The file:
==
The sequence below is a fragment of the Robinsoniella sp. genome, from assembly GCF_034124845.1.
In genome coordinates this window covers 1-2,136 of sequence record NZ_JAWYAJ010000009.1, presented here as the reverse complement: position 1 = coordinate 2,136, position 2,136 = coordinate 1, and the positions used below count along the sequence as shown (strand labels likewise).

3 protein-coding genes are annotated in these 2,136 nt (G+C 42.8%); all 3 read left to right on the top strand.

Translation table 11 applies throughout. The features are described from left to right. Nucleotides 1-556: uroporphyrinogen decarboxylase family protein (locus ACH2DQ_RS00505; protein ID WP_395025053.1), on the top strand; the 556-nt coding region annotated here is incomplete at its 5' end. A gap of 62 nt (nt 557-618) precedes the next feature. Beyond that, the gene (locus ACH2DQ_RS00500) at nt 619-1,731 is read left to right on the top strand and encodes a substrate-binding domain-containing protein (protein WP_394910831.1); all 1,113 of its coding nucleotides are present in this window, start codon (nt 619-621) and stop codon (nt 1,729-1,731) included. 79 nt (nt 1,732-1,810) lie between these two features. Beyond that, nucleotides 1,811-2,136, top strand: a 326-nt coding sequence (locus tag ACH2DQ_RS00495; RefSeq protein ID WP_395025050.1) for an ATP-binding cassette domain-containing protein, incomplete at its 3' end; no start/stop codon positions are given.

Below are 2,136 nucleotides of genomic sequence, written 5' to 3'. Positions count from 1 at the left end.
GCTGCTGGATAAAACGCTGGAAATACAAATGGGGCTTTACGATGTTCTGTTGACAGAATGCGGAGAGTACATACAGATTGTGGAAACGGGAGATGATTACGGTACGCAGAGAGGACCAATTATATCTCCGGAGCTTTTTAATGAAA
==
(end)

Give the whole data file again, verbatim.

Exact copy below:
The sequence below is a fragment of the Robinsoniella sp. genome, from assembly GCF_034124845.1.
In genome coordinates this window covers 1-2,136 of sequence record NZ_JAWYAJ010000009.1, presented here as the reverse complement: position 1 = coordinate 2,136, position 2,136 = coordinate 1, and the positions used below count along the sequence as shown (strand labels likewise).

3 protein-coding genes are annotated in these 2,136 nt (G+C 42.8%); all 3 read left to right on the top strand.

Translation table 11 applies throughout. The features are described from left to right. Nucleotides 1-556: uroporphyrinogen decarboxylase family protein (locus ACH2DQ_RS00505; protein ID WP_395025053.1), on the top strand; the 556-nt coding region annotated here is incomplete at its 5' end. A gap of 62 nt (nt 557-618) precedes the next feature. Beyond that, the gene (locus ACH2DQ_RS00500) at nt 619-1,731 is read left to right on the top strand and encodes a substrate-binding domain-containing protein (protein WP_394910831.1); all 1,113 of its coding nucleotides are present in this window, start codon (nt 619-621) and stop codon (nt 1,729-1,731) included. 79 nt (nt 1,732-1,810) lie between these two features. Beyond that, nucleotides 1,811-2,136, top strand: a 326-nt coding sequence (locus tag ACH2DQ_RS00495; RefSeq protein ID WP_395025050.1) for an ATP-binding cassette domain-containing protein, incomplete at its 3' end; no start/stop codon positions are given.

Below are 2,136 nucleotides of genomic sequence, written 5' to 3'. Positions count from 1 at the left end.
GCTGCTGGATAAAACGCTGGAAATACAAATGGGGCTTTACGATGTTCTGTTGACAGAATGCGGAGAGTACATACAGATTGTGGAAACGGGAGATGATTACGGTACGCAGAGAGGACCAATTATATCTCCGGAGCTTTTTAATGAAA